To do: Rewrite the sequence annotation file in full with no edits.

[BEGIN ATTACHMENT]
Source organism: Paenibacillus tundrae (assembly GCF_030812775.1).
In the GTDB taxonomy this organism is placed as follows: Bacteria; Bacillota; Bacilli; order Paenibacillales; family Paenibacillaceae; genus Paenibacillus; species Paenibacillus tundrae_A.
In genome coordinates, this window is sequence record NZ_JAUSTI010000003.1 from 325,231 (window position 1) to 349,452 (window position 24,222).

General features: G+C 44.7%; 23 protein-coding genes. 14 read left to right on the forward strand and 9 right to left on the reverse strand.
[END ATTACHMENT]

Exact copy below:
Source organism: Paenibacillus tundrae (assembly GCF_030812775.1).
In the GTDB taxonomy this organism is placed as follows: Bacteria; Bacillota; Bacilli; order Paenibacillales; family Paenibacillaceae; genus Paenibacillus; species Paenibacillus tundrae_A.
In genome coordinates, this window is sequence record NZ_JAUSTI010000003.1 from 325,231 (window position 1) to 349,452 (window position 24,222).

General features: G+C 44.7%; 23 protein-coding genes. 14 read left to right on the forward strand and 9 right to left on the reverse strand.